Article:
On Dec. 27, 2019, the Eighth Circuit affirmed a district court’s denial of a party’s request to depose opposing counsel in a pending case. The Eighth Circuit reaffirmed the standard it set forth in Shelton v. American Motors, 805 F.2d 1323 (8th Cir. 1986), and clarified that under the Shelton test, a party may depose opposing counsel only if the information sought is: (1) not available through other means; (2) relevant and nonprivileged; and (3) crucial to the preparation of the case.
A recurring issue in civil litigation is whether and under what circumstances opposing counsel may be subject to deposition discovery in an ongoing case. That issue was at the forefront of a recent appeal before the Eighth Circuit, in Smith-Bunge v. Wisconsin Central, Ltd., 946 F.3d 420 (8th Cir. 2019).
Plaintiff-appellant Todd Smith-Bunge worked for defendant-appellee Wisconsin Central, Ltd., a rail carrier, as a welder. Smith-Bunge v. Wisconsin Central, Ltd., No. 15-cv-4383 (RHK/LIB), 2017 WL 3834734, at *1 (D. Minn. Aug. 31, 2017). His job responsibilities included driving a welding track. In 2013, Wisconsin Central suspended Smith-Bunge without pay, and he successfully sued the company for unlawful retaliation. Smith-Bunge v. Wisconsin Central, Ltd., 60 F. Supp. 3d 1034 (D. Minn. 2014). Thereafter, Smith-Bunge accidentally drove his truck into a train’s path. Smith Bunge asserted that his brakes had malfunctioned, but an expert hired by Wisconsin Central concluded that Smith-Bunge was the sole cause of the crash. Wisconsin Central fired Smith-Bunge, and Smith-Bunge once again sued Wisconsin Central for retaliation, basing his claim on his 2013 lawsuit, the 2014 faulty-brakes report, and a 2014 injury report.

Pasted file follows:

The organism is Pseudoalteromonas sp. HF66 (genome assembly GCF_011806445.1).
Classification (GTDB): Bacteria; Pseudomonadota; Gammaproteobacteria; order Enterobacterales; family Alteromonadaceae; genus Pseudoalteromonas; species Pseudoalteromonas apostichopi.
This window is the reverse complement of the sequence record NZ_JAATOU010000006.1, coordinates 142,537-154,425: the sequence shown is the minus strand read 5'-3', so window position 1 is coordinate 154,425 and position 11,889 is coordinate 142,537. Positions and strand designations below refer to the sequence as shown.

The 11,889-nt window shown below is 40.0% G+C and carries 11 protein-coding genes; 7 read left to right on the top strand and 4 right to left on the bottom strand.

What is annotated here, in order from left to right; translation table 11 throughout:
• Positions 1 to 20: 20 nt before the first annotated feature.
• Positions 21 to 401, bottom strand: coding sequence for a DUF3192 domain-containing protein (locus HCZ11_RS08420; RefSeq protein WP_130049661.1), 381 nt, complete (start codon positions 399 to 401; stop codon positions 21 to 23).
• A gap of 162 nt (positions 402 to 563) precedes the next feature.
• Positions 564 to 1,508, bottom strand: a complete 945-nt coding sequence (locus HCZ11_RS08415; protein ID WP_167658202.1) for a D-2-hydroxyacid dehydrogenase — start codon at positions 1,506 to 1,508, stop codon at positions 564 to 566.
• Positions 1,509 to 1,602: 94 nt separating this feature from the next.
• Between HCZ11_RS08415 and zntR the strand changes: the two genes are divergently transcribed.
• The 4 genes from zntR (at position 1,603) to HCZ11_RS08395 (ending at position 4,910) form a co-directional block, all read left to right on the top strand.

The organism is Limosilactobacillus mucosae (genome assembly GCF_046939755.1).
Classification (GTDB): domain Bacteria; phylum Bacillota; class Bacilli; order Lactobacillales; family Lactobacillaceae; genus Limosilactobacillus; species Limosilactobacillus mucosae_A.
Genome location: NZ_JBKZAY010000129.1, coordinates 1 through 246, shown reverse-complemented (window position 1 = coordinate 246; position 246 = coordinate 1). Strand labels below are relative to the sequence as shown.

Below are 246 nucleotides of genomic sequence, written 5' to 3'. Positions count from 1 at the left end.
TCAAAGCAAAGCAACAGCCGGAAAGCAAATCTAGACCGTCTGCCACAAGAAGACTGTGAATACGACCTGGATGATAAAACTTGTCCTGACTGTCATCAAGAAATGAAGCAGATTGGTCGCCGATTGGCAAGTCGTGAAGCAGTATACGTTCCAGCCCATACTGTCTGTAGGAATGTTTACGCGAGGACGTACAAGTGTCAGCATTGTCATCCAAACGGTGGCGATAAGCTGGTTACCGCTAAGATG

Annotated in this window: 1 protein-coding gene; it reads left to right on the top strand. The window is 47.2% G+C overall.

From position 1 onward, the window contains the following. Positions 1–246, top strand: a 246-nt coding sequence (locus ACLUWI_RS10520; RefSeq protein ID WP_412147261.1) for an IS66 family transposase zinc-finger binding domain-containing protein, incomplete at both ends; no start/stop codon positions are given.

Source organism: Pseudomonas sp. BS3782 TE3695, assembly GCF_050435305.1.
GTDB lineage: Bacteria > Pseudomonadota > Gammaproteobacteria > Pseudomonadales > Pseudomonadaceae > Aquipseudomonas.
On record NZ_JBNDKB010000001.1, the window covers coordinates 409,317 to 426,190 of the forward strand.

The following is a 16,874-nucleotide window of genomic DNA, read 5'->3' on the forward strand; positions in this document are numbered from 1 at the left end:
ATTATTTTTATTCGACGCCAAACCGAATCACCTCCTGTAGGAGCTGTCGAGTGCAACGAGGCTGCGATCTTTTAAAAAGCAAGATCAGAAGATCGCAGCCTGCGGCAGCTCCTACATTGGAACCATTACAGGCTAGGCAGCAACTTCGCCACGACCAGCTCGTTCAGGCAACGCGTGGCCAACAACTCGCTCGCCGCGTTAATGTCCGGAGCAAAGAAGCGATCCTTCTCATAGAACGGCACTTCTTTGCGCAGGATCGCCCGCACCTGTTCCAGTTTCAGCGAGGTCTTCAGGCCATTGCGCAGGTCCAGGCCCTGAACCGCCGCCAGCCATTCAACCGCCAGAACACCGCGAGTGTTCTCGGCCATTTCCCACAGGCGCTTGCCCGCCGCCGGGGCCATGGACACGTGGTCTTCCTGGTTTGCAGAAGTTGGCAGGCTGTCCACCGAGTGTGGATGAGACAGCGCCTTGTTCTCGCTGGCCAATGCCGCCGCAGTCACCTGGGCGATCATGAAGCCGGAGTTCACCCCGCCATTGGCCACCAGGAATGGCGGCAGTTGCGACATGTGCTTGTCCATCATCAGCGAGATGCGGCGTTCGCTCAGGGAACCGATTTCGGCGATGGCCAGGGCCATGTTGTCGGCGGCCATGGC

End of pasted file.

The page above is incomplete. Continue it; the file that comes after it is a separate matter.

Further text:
During discovery, Smith-Bunge sought to depose Wisconsin Central’s counsel, Constance Valkan, about her conversations with other Wisconsin Central employees and whether Smith-Bunge’s employment record caused his termination. The district court granted Wisconsin Central’s motion for a protective order for Valkan, and eventually granted summary judgment in favor of Wisconsin Central. Smith-Bunge appealed, challenging both district court decisions.